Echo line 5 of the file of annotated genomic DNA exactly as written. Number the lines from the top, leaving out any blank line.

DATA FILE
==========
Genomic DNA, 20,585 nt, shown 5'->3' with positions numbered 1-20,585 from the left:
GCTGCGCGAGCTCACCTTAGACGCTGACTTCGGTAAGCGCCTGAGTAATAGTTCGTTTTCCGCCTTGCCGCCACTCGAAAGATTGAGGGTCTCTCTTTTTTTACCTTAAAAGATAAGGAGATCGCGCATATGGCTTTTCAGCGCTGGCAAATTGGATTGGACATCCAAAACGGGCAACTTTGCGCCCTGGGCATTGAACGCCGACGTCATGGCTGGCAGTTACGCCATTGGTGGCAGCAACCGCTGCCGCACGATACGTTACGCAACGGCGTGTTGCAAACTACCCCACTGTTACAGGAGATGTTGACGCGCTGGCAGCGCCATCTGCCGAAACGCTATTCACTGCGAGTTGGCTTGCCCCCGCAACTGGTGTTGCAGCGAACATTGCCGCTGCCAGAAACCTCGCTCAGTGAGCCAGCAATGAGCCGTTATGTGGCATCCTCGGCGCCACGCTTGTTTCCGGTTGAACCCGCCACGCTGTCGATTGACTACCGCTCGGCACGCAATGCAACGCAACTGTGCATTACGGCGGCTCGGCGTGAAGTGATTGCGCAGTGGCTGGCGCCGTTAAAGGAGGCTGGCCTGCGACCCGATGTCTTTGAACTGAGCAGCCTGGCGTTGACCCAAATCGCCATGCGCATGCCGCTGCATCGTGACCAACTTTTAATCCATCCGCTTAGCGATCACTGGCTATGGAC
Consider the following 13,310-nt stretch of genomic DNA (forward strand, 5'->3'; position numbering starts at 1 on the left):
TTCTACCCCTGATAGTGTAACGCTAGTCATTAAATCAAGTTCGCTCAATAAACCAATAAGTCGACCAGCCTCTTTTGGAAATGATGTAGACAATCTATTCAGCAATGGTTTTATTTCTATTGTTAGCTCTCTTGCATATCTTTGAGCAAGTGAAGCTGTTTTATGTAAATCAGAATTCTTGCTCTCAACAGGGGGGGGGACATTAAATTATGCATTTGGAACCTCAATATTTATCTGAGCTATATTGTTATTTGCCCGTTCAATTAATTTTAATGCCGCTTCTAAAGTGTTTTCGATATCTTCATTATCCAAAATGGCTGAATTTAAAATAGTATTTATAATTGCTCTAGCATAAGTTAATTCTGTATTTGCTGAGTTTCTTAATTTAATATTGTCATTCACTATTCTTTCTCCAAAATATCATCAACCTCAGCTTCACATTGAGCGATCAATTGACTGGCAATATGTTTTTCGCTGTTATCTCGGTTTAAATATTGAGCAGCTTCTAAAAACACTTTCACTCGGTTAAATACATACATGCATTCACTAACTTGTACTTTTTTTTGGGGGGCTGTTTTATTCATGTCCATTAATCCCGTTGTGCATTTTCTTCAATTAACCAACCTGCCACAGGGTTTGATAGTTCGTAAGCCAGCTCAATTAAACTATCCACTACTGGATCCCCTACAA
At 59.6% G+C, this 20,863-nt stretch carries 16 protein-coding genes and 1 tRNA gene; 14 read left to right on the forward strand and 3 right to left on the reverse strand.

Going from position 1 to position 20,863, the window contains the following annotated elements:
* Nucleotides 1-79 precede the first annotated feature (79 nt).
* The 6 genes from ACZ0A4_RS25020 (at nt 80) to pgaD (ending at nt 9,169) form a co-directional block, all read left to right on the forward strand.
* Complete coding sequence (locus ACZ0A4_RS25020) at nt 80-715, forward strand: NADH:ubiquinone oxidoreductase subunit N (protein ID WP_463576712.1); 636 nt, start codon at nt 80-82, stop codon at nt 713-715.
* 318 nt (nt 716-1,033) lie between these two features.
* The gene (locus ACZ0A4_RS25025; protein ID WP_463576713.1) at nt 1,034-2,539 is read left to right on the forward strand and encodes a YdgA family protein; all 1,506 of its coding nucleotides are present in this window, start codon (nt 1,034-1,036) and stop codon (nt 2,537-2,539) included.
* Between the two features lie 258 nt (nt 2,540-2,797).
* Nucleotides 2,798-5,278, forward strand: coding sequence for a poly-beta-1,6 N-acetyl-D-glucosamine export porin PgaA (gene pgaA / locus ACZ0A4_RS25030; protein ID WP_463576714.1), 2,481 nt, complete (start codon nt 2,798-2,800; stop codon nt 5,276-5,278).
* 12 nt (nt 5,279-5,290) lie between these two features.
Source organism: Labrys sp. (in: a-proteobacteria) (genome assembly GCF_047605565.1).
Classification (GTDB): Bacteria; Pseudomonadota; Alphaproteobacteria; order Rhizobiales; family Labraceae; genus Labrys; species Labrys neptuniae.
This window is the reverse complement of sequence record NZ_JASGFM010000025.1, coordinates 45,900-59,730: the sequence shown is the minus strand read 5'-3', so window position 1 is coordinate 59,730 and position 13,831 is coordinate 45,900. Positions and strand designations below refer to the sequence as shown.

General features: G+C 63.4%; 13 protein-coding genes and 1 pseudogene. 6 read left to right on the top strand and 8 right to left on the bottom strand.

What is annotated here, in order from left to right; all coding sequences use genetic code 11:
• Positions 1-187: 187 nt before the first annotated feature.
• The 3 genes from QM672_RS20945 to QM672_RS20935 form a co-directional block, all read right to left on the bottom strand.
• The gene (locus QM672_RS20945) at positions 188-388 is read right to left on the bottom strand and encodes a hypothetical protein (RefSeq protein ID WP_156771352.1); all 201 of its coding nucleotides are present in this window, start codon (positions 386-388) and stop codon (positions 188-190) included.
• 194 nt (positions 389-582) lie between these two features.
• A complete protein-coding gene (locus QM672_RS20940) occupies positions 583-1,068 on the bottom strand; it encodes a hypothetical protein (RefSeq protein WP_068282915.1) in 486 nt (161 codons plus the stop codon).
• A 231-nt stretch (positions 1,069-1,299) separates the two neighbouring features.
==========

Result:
At 59.6% G+C, this 20,863-nt stretch carries 16 protein-coding genes and 1 tRNA gene; 14 read left to right on the forward strand and 3 right to left on the reverse strand.